“In our department we buy twenty five boxes of mineral water every month,” says the procurement official for the Sports Ministry in Bamako, Mali.
“In the shop you pay the equivalent of two-hundred and fifty dollars for that quantity. But we pay double that, about US$ 500.” Where the other half of the five hundred dollar goes? To ‘anonymous middlemen,’ is the routinely given answer to anyone who asks questions about Mali’s opaque state expenditure processes. In this case: to distributors operating for the water empire of one of the most powerful businessmen in the country, Cyril Achcar.
Two hundred and fifty dollars may not seem much. But counted over a year it adds up to three thousand dollars, and multiplied by Mali’s thirty government departments in the capital Bamako alone, that is ninety thousand dollars, per year, overpaid from state resources in the extremely poor country, just on water bottles. Achcar sells grains and flour and flavoured drinks to the state, too.
Officials from two other government departments – an administrator at the secretariat for Economy and Finance, and a member of the cabinet of the Minister of Defence – confirm that their departments also acquire the Eaux Minerales de Mali from powerful businessman and good friend of many ministers, Cyril Achcar (dubbed ‘the Kingmaker’) at double or even triple the price of ordinary consumers. One invoice in our possession shows that the Ministry of Defence on 18 October 2017 paid the equivalent of US$ 20 for a box of ten bottles, triple what it should have been.
There must always be an excess payment
Representative Moustapha Camara of competing water company Kati – encountered in the corridors of the Ministry of Justice – confirms despondently that he and his company don’t get very far trying to sell their water to the government. “If you see one of our bottles here, you can be sure that the department did not buy that.” With regard to the water that is bought, “there must always be an excess payment,” confirms the administrator in Economy and Finance. “The director and the minister take care of that together. From the state budget of course.” “Our financial department people just always ask (the people who deliver) what they must put on the invoice,” says the Defence cabinet member. “The surplus is divided between the Ministry and the distributor.”
Defence is a very big customer indeed, thanks to the many military role players and activities in Mali. Additionally, Achcar’s Diago water also supplies the international peace keeping forces, negotiations, conferences and regional alliance units based in the country.
A delusional price
Eaux Minerales de Mali (EMM) denies in the strongest terms that it overcharges the state. “We don’t sell at such a delusional price,” is spokesman Sidi Dagnoko’s answer to questions. “We also sell no water directly -only through our network of distributors. No invoice issued by EMM reflects a sale of this prohibitive amount.” According to Dagnoko, EMM sells the water to its distributors of between nine and ten US$ per box of twelve bottles. Or even less than that: an invoice, made available by FAT distributors who sell EMM waters, mention a price of US$ 7,50 for the same box. With the shops selling at ten US$ for such a box, that is a regular mark-up to be shared between the distributor and the shopkeeper.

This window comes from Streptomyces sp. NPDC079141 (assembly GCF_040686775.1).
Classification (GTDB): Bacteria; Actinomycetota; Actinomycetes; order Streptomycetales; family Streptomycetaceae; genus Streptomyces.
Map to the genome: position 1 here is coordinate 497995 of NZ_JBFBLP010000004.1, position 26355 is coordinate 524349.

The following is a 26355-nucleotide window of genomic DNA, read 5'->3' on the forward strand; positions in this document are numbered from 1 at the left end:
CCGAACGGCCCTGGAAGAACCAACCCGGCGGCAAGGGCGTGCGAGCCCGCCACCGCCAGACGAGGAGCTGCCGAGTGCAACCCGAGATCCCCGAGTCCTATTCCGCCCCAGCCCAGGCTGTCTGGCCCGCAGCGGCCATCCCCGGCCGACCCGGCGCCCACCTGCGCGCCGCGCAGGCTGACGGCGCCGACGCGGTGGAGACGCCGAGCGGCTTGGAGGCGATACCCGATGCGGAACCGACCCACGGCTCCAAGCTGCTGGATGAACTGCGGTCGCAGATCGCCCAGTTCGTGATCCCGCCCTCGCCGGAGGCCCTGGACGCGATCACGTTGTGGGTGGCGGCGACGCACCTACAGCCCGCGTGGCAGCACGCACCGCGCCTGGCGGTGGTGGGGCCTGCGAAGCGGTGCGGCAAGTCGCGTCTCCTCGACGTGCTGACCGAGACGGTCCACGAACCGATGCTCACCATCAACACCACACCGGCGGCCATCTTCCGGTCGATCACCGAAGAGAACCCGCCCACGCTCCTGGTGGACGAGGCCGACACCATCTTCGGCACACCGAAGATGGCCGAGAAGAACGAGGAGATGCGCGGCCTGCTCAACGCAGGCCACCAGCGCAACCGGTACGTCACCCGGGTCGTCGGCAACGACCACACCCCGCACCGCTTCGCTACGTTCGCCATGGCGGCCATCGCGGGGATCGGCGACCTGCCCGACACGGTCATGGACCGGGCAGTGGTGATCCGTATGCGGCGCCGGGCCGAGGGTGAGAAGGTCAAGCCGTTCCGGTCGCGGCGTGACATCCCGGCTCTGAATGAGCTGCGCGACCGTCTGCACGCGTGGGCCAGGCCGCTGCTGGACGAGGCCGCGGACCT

So why are the government departments paying so much more for the water of Eaux Minerales de Mali? Asked for an invoice that shows a payment from a Ministry, FAT declines, and so does fellow distributor Bamoye Kamian, named by our sources as the distributor their department pays the inflated prices to. Bamoye Kamian ‘s spokesperson, Lassana Sissoko, confirms his company buys the water from EMM at the same wholesale price as other distributors, but refuses to answer any questions relating to the amounts paid to his company by the government.
Diago water, many consumers say, isn’t even the best water around. It has happened at more than one conference that participants were disconcerted to find the water in their bottles less than transparent, sometimes even with suspicious bits in it. In early 2019, foreign technical partners meeting at the High Authority for Communication in Bamako were stunned when their bottles of water exploded as people were opening them.
The Achcar water monopoly is also not good for Mali’s business environment. The government, in favouring EMM’s Diago water, leaves no less than three other local companies: Oasis, Tumbuktu, and Kati, close to moribund. “Diago coins eighty percent of the entire water market,” says former Oasis executive Moussa Sidibé, adding that “for several decades, no other operator has had a chance to maintain and develop.” But why do the distributors of Oasis, Timbuktu and Kati not also simply give the departments a good share, like it appears EMM does? Kati salesman Moustapha Camara indicates that he would be quite willing to discuss such arrangements, saying that he understands that “this is the condition for markets of this kind” and that (if given a chance) “we will be no exception to the rule of overcharging and sharing.” But somehow, apparently, they can’t match what EMM can offer.
No other operator has had a chance to develop
Oasis’ Sidibé suspects that EMM remains the favourite because of two factors. Firstly, Achcar is a personal friend of many high profile Mali politicians as well as the chair of Mali’s employers’ organisation Organisation Patronale des Industriels du Mali, OPI. Secondly, Sidibé considers that, thanks to the strong government connections, EMM will be in a position to manage the middlemen. “He (Achcar) uses the distributors to outbid us. You cannot just transfer the responsibility for the overcharging to the distributors. You as the manufacturer of the product should supervise the tender process. If you don’t do that, you are not serious about your image.”
Image is indeed something EMM does not seem overly worried about. Its distributors’ invoices don’t even carry a heading. Any-body trying to follow a paper trail will be confused by the seemingly hasty scribblings of numbers, with no reference to who is paying whom.
In a way that is surprising, because EMM is, it must be emphasised again, not a two-bit shop but a very large company indeed. The researchers of the Extractive Industries Transparency Intiatiative (EITI) rank EMM as the eighth richest company in the country; the seven ranked above it are all gold mines. Owing his empire to his dad, grey-whitish haired, round-bespectacled patriarch Gerard Achcar, -who was known as the ‘kingmaker’ in Mali politics before his son-, Cyril Achcar has been introduced by papa to all the right people in all the right places, and has taken to his powerful position with great zest. In an interview in Le Monde, published in 2017, he says that “In Mali, it is better to be feared, it is a country of lawlessness. But I do not use my power to destroy.”
Money to Panama
Cyril Achcar’s power is centralised in Achcar Mali Industries (AMI), the overall conglomerate that combines his water, lemonade, grain and flour and pastry activities. AMI is the vehicle through which, the Panama Papers show, he has invested substantial parts of his Mali income in his Panama-based offshore company Grieta Consulting.